It’s interesting, David, one of the other arguments some of the plaintiffs in these cases are making is that the Chinese Communist Party, as a defendant, in contrast to the Chinese government, is not a foreign state or instrumentality of a foreign state. But that, too, is an unpersuasive theory, particularly when it comes to China where we often speak of the Party-state because the Communist Party is the pervasive and ultimate source of state power. So all of these are just the obstacles to getting these cases heard by establishing a court’s jurisdiction to say nothing of proving China’s liability or extracting compensation.

DOLLAR: So could Congress pass a law that would change this? Without being a lawyer, my understanding is Congress did pass a law to allow victims of 9/11 to sue the Saudi Arabian government. Is that possibly a model for what might happen? Is that clear – the constitutionality of that?

WILLIAMS: There are a handful of bills being floated on Capitol Hill that very much follow the model of the legislation you just mentioned – the Justice Against Sponsors of Terrorism Act. Senator Hawley from Missouri has a bill that would lift immunity for any reckless act or omission that caused or substantially aggravated the pandemic in the U.S. Senator Cotton from Arkansas proposed a bill that would similarly strip immunity for any acts to deliberately conceal or distort the existence or nature of the virus.

If one of these bills were enacted, it’s unlikely that courts would strike them down on constitutional grounds. You can imagine arguments being raised that such a law would violate separation of powers. For example, on the theory that it infringes the judiciary’s Article 3 power by attempting to direct an outcome in a specific case. Courts have pretty roundly rejected these arguments, and the Supreme Court even said in a 2016 case that Congress has the prerogative to alter a foreign state’s immunity and to render that alteration dispositive of judicial proceedings in progress. So, in short, I don’t think the constitutional challenge would succeed because there’s nothing in the Constitution that requires courts to recognize foreign sovereign immunity. And the political branches can strip it if they want, but that, of course, says nothing about whether lifting immunity is a good idea.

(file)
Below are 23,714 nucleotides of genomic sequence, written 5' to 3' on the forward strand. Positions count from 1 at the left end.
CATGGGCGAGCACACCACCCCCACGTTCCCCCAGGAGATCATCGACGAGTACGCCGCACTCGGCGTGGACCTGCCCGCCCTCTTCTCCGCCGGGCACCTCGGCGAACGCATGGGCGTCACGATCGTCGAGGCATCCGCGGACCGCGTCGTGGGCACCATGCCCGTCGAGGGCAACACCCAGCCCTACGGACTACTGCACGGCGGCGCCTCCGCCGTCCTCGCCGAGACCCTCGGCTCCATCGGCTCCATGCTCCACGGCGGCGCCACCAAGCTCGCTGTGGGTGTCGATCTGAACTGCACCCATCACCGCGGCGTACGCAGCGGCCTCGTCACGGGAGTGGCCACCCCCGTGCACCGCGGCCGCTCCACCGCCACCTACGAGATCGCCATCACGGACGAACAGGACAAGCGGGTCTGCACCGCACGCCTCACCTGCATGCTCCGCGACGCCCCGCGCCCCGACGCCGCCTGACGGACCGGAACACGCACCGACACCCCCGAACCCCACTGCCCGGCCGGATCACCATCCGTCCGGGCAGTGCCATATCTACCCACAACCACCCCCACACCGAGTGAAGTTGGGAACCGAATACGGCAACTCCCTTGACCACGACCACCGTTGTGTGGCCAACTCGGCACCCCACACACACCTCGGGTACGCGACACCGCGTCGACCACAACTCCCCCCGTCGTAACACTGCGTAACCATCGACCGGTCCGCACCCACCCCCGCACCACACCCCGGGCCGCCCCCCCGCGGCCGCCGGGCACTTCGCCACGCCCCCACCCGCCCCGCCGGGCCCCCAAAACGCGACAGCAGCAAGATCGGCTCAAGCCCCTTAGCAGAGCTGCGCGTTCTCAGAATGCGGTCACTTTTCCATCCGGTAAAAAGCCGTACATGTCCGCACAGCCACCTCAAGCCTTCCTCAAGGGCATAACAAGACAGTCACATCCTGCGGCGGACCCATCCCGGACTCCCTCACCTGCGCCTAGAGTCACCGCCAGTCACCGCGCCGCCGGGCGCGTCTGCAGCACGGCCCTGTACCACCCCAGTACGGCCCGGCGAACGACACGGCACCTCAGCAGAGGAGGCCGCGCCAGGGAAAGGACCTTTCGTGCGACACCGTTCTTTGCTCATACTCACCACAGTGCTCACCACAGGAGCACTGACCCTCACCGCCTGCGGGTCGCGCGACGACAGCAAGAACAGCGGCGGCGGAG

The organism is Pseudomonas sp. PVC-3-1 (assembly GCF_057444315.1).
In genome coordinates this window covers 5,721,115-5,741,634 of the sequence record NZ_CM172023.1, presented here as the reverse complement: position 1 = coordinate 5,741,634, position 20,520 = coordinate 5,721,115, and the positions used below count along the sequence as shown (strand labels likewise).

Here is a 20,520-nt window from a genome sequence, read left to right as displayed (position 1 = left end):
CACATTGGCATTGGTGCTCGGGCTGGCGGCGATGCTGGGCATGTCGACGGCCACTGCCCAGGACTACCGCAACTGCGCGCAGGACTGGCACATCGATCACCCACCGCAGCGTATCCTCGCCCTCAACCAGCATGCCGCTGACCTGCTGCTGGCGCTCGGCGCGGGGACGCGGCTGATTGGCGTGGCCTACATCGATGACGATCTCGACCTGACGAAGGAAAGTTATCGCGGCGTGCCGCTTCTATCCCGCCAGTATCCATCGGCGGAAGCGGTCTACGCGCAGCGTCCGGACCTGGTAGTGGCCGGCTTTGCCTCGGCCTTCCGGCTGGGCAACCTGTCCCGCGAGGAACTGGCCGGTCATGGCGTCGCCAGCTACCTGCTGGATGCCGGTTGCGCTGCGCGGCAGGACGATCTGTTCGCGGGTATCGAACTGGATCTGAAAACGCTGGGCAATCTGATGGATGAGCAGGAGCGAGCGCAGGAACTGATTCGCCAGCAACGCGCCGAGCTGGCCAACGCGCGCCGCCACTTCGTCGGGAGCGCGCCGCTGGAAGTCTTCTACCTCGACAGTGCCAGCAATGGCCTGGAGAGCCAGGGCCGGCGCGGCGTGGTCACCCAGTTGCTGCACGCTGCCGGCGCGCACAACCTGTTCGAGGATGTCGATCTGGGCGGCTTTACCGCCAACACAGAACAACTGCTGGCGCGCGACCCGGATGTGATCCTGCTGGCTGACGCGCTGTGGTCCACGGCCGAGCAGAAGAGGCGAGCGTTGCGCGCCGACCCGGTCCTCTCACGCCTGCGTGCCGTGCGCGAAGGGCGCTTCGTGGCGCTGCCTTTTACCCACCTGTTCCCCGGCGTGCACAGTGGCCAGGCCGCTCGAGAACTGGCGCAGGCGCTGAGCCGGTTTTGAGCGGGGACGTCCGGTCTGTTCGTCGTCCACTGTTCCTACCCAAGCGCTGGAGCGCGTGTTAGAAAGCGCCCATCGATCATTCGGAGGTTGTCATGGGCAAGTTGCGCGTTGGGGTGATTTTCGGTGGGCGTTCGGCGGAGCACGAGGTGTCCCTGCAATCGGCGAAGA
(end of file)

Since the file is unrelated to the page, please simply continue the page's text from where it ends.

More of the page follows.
DOLLAR: Right. So let’s turn to that issue. So even if it’s potentially legal, is it a good idea to pursue China through our legal system? What would have to be established to create a credible case? And how do you think China is likely to respond? I know you have had a long experience in China and you know the Chinese legal system. How might the Chinese respond if the U.S. goes down this road?

WILLIAMS: Under existing law, as I mentioned, for these cases to proceed it would require that court embrace some novel interpretations of the commercial activity or noncommercial tort exceptions to the Foreign Sovereign Immunity Act. Just briefly, on the commercial activity theory, a plaintiff would have to show the Chinese government was acting not as a regulator but as a market player, and that it basically defrauded a U.S. counterpart. But it’s one thing to say there are false or misleading statements by Chinese officials. That happens all the time in diplomacy. It’s a far cry from the legal standard of fraudulent misrepresentation in a business deal. And I should add that misrepresentation and deceit are specifically excluded from the territorial tort exception to foreign sovereign immunity. So everything we’re talking about here is either regulatory activity or diplomatic activity or failure thereof. Federal courts tend to be skeptical of artful attempts to plead into these exceptions, which is basically what we’re seeing in the lawsuits filed today.